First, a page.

Few of us ever pause to consider the amount of water that runs down our drains. What if you could put that water to better use? And I guess that most of us would like to do that, but think it’s difficult or too much of a hassle. But what if it was really easy? This article will show you a few really practical ways of collecting and storing gray water.
But what can you use gray water for? I use it to flush my toilets and water plants. Lightly soiled gray water is also quite good for fruit or similar trees as it’s more nutrient-rich than clean water. Just be sure not to irrigate food-bearing plants with water too high in bacteria.
See below my “starter kit” for collecting gray water.
I use a variety of bowls, buckets, and plastic yogurt containers.
I will discuss a few specific options and thereafter you will be able to easily figure out what will work best for you.
Washing hands present an opportunity to collect around 600ml of gray water per handwash. If you and your partner each wash hands 5 times per day, you have enough gray water to flush your toilet once or keep a small tree growing.
Fill a 1-liter yogurt container halfway with water. Wet your hands in the water, soap, wash, and rinse off in the yogurt container. Once done, pour into a 5-liter bucket you keep standing in your bathroom. Once the bucket is full, you just use that to flush your toilet.
When I shower, I put one of my large bowls down on the shower floor. I then stand in the bowl and open the shower tap and wet my body. This overflowing water ends up in the bowl you are standing in.
Once wet, I soap myself and get the washing done. Then, using a yogurt container, I rinse myself ensuring that the water ends up in the bowl. I can then decant the leftover water into the bucket where the handwash water is going to keep my toilet flushing.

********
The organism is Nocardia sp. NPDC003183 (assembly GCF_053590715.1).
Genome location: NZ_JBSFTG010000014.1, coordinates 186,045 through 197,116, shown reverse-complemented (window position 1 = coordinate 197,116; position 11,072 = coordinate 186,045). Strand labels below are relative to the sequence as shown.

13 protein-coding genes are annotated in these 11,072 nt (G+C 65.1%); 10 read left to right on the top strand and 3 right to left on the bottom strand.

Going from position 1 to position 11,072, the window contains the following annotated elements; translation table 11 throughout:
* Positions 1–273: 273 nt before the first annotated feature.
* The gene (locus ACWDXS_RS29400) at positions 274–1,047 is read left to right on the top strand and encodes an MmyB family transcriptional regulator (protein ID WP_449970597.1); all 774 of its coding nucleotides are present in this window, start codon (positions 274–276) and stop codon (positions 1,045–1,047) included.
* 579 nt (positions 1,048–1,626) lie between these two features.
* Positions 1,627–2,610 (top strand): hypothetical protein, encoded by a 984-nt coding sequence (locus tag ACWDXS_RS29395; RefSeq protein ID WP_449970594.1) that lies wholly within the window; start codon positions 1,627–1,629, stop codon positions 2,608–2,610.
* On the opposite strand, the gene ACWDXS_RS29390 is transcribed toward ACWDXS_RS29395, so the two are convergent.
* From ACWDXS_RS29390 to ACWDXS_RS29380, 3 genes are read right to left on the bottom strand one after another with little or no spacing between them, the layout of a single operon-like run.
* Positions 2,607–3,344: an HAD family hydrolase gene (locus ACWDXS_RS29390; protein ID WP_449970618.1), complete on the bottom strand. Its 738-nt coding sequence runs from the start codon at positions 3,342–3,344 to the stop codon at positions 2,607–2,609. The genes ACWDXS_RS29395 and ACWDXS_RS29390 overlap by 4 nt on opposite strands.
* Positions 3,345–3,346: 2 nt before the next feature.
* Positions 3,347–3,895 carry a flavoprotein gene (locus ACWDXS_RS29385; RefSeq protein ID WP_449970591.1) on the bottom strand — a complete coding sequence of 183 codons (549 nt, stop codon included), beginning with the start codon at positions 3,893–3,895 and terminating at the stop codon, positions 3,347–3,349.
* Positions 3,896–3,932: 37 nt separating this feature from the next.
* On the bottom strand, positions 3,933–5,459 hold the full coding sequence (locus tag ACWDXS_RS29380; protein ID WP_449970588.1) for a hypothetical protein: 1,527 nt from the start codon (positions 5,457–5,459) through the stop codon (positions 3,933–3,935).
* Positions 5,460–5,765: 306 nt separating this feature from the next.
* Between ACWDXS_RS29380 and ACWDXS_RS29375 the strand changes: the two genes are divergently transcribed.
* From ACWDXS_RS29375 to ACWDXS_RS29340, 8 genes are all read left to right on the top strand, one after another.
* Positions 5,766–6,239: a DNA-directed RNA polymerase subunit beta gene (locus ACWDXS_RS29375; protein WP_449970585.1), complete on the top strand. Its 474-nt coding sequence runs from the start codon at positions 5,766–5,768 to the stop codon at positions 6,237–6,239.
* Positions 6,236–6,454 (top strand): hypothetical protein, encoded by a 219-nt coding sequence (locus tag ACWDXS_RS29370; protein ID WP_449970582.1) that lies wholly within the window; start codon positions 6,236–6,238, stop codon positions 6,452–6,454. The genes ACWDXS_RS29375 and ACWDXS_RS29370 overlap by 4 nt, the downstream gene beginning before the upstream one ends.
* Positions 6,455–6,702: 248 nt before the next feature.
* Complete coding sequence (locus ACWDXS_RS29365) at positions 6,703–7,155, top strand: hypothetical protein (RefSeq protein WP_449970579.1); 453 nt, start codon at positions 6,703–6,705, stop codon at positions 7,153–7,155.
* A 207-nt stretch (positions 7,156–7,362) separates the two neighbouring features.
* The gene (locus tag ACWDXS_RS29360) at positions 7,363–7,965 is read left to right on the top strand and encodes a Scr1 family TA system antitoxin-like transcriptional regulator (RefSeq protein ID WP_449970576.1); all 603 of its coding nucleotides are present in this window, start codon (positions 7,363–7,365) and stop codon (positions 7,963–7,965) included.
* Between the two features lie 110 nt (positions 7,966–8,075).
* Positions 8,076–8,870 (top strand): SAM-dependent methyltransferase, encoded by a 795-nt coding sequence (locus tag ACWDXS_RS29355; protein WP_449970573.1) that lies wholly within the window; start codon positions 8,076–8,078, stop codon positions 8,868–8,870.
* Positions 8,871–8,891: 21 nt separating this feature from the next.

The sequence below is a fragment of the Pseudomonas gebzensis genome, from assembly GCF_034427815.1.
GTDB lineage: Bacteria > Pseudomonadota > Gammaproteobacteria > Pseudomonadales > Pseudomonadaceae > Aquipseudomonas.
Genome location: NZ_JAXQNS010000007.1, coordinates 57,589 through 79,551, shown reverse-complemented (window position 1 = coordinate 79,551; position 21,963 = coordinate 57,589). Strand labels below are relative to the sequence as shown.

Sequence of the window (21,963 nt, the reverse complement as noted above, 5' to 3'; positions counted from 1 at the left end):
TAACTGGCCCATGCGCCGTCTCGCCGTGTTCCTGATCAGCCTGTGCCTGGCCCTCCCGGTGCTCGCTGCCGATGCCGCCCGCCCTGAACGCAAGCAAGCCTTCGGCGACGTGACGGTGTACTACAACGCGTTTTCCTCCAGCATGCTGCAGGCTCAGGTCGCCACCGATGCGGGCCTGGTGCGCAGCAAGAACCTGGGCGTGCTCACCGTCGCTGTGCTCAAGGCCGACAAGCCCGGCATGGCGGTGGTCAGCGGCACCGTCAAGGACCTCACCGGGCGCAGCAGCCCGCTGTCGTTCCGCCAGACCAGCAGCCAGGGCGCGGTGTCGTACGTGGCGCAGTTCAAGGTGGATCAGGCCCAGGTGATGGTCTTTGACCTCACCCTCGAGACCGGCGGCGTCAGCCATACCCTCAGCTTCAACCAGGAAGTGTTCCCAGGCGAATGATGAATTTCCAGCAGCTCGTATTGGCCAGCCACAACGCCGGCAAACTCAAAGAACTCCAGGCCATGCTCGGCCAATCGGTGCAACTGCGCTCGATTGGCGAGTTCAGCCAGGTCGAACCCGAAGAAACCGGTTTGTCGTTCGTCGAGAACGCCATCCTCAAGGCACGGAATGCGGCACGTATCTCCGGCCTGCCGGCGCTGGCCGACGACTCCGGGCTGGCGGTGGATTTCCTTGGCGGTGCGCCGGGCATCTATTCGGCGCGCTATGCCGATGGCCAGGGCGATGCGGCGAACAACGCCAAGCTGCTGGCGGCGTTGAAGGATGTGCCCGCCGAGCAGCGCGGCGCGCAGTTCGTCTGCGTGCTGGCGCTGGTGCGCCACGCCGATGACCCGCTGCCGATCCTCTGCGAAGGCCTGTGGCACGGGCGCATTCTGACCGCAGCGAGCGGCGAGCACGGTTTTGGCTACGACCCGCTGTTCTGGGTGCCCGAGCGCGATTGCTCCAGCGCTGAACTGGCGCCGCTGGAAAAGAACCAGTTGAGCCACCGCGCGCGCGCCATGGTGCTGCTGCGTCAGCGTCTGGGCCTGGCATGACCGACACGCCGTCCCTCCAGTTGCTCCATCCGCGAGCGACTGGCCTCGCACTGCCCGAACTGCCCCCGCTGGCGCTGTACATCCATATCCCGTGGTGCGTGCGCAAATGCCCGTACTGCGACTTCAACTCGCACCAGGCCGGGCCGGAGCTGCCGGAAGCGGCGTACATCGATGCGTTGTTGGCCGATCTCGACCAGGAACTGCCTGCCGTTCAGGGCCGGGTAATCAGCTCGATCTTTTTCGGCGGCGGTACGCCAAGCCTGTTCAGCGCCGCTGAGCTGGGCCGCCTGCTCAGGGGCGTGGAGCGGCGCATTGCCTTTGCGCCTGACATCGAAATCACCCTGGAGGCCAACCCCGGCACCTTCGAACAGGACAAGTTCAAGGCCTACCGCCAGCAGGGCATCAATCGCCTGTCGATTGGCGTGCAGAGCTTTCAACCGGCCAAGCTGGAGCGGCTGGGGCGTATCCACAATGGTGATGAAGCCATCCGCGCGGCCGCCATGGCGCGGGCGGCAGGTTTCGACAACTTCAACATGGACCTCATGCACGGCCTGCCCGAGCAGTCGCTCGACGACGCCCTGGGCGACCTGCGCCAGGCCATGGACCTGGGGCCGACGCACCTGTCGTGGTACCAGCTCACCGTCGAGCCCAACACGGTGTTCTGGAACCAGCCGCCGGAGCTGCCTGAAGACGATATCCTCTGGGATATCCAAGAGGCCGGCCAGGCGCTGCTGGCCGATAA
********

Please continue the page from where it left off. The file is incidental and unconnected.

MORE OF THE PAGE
Washing machines use quite a bit of water. So when I wash clothes, I use a 60Lt drum to catch the gray water. It’s difficult to move 60Lts of water as it weighs 60kg’s, so what I do is pour the water over into a bucket, using a jug.
From here you can use the water to flush toilets or pour into your garden.
I use a 500 Lt water tank to store gray water. I have also attached some fittings to fill either bucket or let it run through a garden hose.
In the picture, you will see a small stool on which I can place a bucket to fill, or stand on when manually filling the tank.
Once I am done washing dishes, I let the water stand for a few minutes so that all solids can drift to the bottom, and then I use a jug to decant from the basin into a bucket. This goes fast. You use about 10 Lt’s of water for dishwashing, so a 1,5 Lts jug will empty a basin in about five to seven scoops
This water is also ideal for the garden but due to fatty residue, I don’t recommend using it to flush toilets.
If possible, you can position a bucket beneath drainage pipes to catch your leftover dishwashing water or any water for that matter.
Keep your buckets and bowls clean to limit bacterial growth. Leave them out in the sun as much as possible as the UV kills bacteria.
Watch where you pour water with a lot of oily fatty residue, as this will accumulate in the soil. Try to spread it out over as large an area as possible.
The benefit of using a tank is the oils and fats rise to the top, and most water coming out the bottom is relatively fat-free.
So there you have it, folks. Simple and practical ways to capture gray water and use it to flush toilets or irrigate plants. Not only will you be helping the environment but you will ensure that a relatively scarce resource is utilized more efficiently.
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